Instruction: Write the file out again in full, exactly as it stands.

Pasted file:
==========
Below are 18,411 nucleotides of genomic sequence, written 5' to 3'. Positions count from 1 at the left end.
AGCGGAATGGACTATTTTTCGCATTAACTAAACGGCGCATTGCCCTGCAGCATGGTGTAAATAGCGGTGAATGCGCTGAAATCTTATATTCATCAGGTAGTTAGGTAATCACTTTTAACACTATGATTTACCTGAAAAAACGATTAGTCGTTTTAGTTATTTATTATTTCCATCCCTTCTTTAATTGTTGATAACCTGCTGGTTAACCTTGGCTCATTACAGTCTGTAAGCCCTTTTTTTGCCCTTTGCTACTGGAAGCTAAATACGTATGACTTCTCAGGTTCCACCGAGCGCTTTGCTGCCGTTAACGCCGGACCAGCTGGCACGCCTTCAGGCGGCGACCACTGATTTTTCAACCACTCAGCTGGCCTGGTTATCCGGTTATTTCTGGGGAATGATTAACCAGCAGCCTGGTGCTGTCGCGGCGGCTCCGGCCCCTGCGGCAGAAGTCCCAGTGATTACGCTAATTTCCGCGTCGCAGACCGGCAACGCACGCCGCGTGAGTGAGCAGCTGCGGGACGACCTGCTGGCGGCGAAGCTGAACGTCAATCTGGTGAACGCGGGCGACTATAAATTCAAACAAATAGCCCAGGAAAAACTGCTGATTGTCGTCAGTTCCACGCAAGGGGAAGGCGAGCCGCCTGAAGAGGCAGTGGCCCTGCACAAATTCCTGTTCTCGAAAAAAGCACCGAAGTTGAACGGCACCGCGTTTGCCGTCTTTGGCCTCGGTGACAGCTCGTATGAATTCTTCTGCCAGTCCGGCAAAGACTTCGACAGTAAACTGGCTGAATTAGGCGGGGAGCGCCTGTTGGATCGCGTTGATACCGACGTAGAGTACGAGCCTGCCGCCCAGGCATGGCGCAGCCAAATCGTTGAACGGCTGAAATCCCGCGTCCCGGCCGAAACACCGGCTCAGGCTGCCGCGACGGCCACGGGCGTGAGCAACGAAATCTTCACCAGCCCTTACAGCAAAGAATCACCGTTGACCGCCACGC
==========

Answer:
Below are 18,411 nucleotides of genomic sequence, written 5' to 3'. Positions count from 1 at the left end.
AGCGGAATGGACTATTTTTCGCATTAACTAAACGGCGCATTGCCCTGCAGCATGGTGTAAATAGCGGTGAATGCGCTGAAATCTTATATTCATCAGGTAGTTAGGTAATCACTTTTAACACTATGATTTACCTGAAAAAACGATTAGTCGTTTTAGTTATTTATTATTTCCATCCCTTCTTTAATTGTTGATAACCTGCTGGTTAACCTTGGCTCATTACAGTCTGTAAGCCCTTTTTTTGCCCTTTGCTACTGGAAGCTAAATACGTATGACTTCTCAGGTTCCACCGAGCGCTTTGCTGCCGTTAACGCCGGACCAGCTGGCACGCCTTCAGGCGGCGACCACTGATTTTTCAACCACTCAGCTGGCCTGGTTATCCGGTTATTTCTGGGGAATGATTAACCAGCAGCCTGGTGCTGTCGCGGCGGCTCCGGCCCCTGCGGCAGAAGTCCCAGTGATTACGCTAATTTCCGCGTCGCAGACCGGCAACGCACGCCGCGTGAGTGAGCAGCTGCGGGACGACCTGCTGGCGGCGAAGCTGAACGTCAATCTGGTGAACGCGGGCGACTATAAATTCAAACAAATAGCCCAGGAAAAACTGCTGATTGTCGTCAGTTCCACGCAAGGGGAAGGCGAGCCGCCTGAAGAGGCAGTGGCCCTGCACAAATTCCTGTTCTCGAAAAAAGCACCGAAGTTGAACGGCACCGCGTTTGCCGTCTTTGGCCTCGGTGACAGCTCGTATGAATTCTTCTGCCAGTCCGGCAAAGACTTCGACAGTAAACTGGCTGAATTAGGCGGGGAGCGCCTGTTGGATCGCGTTGATACCGACGTAGAGTACGAGCCTGCCGCCCAGGCATGGCGCAGCCAAATCGTTGAACGGCTGAAATCCCGCGTCCCGGCCGAAACACCGGCTCAGGCTGCCGCGACGGCCACGGGCGTGAGCAACGAAATCTTCACCAGCCCTTACAGCAAAGAATCACCGTTGACCGCCACGC